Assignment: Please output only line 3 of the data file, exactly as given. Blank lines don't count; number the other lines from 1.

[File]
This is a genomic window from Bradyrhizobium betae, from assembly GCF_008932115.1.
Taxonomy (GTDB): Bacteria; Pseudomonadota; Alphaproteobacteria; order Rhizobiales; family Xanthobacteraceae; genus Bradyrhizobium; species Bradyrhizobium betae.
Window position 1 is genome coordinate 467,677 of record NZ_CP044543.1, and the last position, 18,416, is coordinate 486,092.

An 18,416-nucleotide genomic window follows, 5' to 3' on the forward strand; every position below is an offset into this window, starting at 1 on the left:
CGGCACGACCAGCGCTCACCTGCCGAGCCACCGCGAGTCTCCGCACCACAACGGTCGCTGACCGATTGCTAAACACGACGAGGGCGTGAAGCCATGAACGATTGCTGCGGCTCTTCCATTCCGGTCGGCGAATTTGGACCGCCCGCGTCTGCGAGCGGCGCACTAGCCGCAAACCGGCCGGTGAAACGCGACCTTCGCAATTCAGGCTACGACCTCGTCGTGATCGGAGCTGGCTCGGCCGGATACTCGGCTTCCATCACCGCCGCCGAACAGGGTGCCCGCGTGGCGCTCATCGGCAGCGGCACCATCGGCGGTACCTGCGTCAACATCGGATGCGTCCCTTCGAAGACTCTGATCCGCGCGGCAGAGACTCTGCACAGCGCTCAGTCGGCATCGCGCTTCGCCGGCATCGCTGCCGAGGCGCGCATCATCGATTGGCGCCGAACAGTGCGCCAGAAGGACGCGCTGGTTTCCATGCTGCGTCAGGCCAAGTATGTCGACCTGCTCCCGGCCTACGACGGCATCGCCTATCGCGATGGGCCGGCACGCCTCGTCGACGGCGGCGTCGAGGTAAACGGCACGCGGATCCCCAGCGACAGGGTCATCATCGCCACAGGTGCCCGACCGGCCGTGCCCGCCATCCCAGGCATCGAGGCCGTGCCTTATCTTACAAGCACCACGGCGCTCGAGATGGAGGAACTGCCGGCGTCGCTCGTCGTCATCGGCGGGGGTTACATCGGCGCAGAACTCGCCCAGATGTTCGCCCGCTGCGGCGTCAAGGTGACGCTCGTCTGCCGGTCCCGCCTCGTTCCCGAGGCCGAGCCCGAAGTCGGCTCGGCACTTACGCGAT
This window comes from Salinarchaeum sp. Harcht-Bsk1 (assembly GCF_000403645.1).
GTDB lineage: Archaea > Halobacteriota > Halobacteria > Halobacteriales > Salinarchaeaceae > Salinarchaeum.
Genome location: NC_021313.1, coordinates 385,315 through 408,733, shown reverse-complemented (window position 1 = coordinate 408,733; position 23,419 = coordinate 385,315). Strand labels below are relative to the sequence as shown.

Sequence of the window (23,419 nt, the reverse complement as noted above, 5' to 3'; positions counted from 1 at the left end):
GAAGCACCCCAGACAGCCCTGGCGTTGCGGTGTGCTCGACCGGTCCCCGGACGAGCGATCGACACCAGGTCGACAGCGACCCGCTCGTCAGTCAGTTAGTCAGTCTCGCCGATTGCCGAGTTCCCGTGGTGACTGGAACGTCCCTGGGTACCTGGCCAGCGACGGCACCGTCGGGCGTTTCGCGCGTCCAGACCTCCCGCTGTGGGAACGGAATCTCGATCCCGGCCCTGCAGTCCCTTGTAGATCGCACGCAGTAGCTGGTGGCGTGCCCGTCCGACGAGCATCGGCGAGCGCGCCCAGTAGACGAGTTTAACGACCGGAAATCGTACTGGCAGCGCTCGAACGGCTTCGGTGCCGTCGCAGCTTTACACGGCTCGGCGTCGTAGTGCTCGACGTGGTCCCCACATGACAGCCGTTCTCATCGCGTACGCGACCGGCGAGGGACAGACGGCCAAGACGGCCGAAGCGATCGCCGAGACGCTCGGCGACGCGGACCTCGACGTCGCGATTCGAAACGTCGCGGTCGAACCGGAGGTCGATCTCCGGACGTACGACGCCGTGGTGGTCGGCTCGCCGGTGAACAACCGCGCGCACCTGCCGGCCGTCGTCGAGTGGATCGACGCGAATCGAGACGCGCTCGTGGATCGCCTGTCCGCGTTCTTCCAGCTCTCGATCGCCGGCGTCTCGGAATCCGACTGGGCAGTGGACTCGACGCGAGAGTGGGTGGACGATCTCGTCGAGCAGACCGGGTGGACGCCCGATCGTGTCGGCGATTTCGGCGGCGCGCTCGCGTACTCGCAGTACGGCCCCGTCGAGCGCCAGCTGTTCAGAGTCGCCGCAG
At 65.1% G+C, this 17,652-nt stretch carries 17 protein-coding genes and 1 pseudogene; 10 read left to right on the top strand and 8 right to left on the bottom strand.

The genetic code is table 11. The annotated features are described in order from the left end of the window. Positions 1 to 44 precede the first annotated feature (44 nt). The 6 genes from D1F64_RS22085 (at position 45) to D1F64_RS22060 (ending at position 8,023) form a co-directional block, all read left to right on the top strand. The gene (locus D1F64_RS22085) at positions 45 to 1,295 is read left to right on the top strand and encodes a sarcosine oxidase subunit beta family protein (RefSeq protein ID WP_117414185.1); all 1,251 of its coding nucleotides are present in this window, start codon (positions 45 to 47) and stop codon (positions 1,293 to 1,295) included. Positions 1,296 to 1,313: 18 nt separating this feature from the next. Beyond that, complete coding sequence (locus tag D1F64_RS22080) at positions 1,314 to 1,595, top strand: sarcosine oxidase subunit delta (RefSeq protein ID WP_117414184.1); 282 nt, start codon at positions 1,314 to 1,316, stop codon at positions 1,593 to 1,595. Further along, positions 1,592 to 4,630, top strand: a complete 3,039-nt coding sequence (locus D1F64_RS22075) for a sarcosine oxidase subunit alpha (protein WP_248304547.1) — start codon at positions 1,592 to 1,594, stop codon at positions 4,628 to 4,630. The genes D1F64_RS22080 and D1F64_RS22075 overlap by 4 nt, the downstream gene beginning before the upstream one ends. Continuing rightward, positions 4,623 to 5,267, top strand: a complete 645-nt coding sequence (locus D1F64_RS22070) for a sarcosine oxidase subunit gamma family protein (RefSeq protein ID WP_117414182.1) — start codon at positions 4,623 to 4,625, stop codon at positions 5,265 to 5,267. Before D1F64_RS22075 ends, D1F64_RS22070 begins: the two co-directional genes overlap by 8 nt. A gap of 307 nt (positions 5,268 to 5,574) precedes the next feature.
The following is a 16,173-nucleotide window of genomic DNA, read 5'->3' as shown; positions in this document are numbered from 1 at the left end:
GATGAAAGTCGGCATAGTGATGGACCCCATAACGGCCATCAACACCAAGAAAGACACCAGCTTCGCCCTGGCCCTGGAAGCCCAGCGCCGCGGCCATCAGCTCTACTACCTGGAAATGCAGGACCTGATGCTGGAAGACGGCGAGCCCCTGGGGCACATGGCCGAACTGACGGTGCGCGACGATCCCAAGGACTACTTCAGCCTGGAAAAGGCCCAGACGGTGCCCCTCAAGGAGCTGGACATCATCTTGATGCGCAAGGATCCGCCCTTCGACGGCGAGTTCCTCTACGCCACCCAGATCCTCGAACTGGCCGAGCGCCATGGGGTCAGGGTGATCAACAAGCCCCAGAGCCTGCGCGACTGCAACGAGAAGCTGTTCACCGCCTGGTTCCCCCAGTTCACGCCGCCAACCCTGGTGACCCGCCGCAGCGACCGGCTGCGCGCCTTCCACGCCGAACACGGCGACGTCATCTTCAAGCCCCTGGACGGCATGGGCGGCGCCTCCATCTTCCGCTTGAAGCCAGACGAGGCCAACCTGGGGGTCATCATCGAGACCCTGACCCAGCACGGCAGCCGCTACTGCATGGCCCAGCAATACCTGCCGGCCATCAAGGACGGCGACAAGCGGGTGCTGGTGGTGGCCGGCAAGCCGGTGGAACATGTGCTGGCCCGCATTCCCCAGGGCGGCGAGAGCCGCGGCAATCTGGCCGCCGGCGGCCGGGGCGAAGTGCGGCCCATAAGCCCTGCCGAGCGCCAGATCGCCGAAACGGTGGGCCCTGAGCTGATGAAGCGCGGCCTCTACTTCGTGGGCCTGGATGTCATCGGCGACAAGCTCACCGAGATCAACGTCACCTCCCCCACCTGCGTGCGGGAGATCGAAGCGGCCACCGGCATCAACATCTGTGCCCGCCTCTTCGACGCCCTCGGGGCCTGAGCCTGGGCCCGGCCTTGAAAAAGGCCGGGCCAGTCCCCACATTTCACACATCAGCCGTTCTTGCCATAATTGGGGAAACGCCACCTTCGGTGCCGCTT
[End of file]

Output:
Window position 1 is genome coordinate 467,677 of record NZ_CP044543.1, and the last position, 18,416, is coordinate 486,092.